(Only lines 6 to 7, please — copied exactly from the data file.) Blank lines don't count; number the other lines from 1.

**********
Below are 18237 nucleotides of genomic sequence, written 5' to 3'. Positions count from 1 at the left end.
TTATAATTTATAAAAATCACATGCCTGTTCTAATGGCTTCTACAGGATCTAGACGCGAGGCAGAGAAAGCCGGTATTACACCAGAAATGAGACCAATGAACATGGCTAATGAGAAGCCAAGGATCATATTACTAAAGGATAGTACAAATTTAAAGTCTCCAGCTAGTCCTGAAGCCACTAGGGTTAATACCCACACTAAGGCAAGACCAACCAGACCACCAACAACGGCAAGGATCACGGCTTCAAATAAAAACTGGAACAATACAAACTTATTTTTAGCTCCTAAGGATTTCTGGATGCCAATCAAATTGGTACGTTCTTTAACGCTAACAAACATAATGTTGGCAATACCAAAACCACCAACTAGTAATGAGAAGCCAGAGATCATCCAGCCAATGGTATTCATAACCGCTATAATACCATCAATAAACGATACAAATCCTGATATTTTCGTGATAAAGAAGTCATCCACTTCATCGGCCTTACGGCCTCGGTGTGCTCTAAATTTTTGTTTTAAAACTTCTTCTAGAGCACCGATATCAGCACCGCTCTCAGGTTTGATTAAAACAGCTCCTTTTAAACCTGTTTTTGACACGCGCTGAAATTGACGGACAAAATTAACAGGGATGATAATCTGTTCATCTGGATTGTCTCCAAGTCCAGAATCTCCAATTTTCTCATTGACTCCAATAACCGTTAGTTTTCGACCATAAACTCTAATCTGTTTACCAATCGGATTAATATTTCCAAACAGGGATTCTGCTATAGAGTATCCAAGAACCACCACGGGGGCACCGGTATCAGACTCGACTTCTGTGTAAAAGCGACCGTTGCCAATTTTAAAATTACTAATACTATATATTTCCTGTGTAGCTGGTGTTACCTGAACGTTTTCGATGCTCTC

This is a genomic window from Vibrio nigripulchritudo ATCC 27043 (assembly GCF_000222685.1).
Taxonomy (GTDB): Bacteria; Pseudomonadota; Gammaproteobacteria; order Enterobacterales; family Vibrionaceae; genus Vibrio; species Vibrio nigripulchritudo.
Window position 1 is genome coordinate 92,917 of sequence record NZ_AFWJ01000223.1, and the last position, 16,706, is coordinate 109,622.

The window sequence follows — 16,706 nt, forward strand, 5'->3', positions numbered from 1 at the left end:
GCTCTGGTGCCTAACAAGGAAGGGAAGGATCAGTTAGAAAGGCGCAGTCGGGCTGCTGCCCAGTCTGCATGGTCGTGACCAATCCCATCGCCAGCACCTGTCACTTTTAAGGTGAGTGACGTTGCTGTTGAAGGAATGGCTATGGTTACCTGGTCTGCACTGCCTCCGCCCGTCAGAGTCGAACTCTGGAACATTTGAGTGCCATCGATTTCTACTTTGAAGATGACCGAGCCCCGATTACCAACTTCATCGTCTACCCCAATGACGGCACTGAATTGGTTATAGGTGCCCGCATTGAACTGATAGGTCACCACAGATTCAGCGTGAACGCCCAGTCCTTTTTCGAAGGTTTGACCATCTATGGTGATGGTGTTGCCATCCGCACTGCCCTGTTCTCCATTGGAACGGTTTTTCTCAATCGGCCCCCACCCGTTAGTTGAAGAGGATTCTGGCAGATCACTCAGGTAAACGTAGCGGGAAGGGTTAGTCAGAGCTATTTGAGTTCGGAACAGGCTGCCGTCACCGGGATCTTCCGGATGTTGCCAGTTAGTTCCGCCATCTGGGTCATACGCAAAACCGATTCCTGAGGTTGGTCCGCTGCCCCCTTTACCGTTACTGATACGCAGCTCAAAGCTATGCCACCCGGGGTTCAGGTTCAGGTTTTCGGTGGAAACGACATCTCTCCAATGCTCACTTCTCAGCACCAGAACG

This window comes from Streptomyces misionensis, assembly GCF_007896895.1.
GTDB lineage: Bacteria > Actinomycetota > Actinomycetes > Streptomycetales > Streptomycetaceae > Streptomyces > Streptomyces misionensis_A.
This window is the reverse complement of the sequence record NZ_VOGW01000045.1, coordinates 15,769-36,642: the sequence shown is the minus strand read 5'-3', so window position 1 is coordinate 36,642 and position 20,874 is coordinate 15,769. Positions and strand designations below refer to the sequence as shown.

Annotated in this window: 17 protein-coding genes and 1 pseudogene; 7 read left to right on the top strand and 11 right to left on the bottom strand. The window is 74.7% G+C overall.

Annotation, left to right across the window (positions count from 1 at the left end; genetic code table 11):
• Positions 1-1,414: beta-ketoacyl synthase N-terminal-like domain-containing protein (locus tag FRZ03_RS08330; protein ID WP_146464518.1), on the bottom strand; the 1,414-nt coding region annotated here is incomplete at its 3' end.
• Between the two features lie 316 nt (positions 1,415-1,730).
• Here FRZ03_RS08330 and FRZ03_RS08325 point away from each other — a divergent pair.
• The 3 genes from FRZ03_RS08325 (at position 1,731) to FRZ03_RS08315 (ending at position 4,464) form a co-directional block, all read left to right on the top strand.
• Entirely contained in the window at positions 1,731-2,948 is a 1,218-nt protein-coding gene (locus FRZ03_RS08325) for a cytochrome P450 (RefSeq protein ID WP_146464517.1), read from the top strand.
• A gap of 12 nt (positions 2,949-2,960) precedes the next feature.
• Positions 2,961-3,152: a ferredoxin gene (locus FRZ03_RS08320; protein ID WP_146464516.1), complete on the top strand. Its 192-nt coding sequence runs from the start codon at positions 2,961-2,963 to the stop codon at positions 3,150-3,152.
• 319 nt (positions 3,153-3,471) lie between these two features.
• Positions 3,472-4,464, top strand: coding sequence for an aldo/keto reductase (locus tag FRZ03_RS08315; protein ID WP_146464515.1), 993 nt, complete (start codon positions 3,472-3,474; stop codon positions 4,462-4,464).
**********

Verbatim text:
The window sequence follows — 16,706 nt, forward strand, 5'->3', positions numbered from 1 at the left end:
GCTCTGGTGCCTAACAAGGAAGGGAAGGATCAGTTAGAAAGGCGCAGTCGGGCTGCTGCCCAGTCTGCATGGTCGTGACCAATCCCATCGCCAGCACCTGTCACTTTTAAGGTGAGTGACGTTGCTGTTGAAGGAATGGCTATGGTTACCTGGTCTGCACTGCCTCCGCCCGTCAGAGTCGAACTCTGGAACATTTGAGTGCCATCGATTTCTACTTTGAAGATGACCGAGCCCCGATTACCAACTTCATCGTCTACCCCAATGACGGCACTGAATTGGTTATAGGTGCCCGCATTGAACTGATAGGTCACCACAGATTCAGCGTGAACGCCCAGTCCTTTTTCGAAGGTTTGACCATCTATGGTGATGGTGTTGCCATCCGCACTGCCCTGTTCTCCATTGGAACGGTTTTTCTCAATCGGCCCCCACCCGTTAGTTGAAGAGGATTCTGGCAGATCACTCAGGTAAACGTAGCGGGAAGGGTTAGTCAGAGCTATTTGAGTTCGGAACAGGCTGCCGTCACCGGGATCTTCCGGATGTTGCCAGTTAGTTCCGCCATCTGGGTCATACGCAAAACCGATTCCTGAGGTTGGTCCGCTGCCCCCTTTACCGTTACTGATACGCAGCTCAAAGCTATGCCACCCGGGGTTCAGGTTCAGGTTTTCGGTGGAAACGACATCTCTCCAATGCTCACTTCTCAGCACCAGAACG